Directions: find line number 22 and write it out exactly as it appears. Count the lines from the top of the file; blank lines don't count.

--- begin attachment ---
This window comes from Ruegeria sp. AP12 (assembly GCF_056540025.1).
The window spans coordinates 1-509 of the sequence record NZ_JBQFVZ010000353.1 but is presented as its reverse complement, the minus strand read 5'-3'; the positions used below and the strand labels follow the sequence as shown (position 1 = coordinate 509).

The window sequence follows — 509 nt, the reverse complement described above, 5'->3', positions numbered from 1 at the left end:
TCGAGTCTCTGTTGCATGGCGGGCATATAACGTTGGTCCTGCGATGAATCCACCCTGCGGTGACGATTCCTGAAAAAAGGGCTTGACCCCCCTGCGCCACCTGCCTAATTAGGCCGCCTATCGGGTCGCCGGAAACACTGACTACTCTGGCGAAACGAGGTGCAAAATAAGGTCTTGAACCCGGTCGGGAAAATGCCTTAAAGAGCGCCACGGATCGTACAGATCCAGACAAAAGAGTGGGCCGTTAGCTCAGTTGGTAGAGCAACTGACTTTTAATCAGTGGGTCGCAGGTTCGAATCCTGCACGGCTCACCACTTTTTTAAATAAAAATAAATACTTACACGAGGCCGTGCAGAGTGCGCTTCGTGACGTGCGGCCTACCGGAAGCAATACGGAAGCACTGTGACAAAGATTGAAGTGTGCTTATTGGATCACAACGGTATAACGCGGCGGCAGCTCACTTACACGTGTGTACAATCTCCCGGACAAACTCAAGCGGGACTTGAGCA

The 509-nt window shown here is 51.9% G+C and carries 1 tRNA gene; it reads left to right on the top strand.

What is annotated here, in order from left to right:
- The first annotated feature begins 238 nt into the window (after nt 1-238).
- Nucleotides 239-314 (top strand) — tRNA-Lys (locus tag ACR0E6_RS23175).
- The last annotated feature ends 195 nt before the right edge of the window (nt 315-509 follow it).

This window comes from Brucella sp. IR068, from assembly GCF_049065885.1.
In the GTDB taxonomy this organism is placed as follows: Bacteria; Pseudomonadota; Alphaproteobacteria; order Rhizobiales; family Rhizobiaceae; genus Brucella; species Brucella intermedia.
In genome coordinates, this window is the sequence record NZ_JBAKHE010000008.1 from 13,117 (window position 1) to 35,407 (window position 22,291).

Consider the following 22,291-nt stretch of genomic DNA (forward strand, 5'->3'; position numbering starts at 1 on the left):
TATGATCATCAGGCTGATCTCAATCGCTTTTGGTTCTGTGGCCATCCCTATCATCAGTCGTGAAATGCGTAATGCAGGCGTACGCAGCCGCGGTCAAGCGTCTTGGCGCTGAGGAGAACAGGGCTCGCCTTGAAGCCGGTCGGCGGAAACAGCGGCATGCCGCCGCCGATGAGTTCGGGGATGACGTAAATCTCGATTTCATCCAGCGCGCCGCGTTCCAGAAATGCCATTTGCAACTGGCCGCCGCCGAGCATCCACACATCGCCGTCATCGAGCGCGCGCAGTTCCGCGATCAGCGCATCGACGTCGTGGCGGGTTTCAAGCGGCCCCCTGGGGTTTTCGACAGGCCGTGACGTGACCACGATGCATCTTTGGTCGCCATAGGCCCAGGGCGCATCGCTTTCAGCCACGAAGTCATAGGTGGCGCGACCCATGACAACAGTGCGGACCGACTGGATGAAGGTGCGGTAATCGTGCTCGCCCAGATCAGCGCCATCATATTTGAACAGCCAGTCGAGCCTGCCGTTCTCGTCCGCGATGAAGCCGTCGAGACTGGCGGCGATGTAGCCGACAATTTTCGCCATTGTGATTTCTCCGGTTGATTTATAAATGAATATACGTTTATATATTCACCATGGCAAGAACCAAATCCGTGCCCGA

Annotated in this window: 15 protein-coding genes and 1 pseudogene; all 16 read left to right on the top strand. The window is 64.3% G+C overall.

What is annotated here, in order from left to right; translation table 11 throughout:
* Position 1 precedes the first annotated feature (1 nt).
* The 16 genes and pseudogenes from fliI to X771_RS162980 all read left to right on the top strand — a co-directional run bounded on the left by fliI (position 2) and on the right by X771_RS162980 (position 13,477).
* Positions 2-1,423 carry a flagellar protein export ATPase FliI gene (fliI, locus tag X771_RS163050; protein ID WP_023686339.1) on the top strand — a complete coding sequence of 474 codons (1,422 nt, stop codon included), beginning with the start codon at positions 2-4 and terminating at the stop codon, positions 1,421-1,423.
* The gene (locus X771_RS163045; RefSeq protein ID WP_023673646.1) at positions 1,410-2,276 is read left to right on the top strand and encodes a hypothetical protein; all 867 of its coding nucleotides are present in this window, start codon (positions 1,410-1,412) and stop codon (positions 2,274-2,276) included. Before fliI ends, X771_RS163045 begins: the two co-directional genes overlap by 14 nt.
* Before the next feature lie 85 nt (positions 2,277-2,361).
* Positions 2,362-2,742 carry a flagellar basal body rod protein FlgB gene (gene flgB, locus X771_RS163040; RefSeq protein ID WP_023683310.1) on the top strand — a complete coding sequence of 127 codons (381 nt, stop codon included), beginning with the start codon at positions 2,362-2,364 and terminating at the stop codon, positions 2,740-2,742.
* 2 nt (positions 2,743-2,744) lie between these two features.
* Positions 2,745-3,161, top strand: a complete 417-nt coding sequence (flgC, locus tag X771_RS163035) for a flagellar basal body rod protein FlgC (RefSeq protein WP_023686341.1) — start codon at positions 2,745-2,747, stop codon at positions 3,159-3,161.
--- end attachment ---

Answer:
* Positions 2,362-2,742 carry a flagellar basal body rod protein FlgB gene (gene flgB, locus X771_RS163040; RefSeq protein ID WP_023683310.1) on the top strand — a complete coding sequence of 127 codons (381 nt, stop codon included), beginning with the start codon at positions 2,362-2,364 and terminating at the stop codon, positions 2,740-2,742.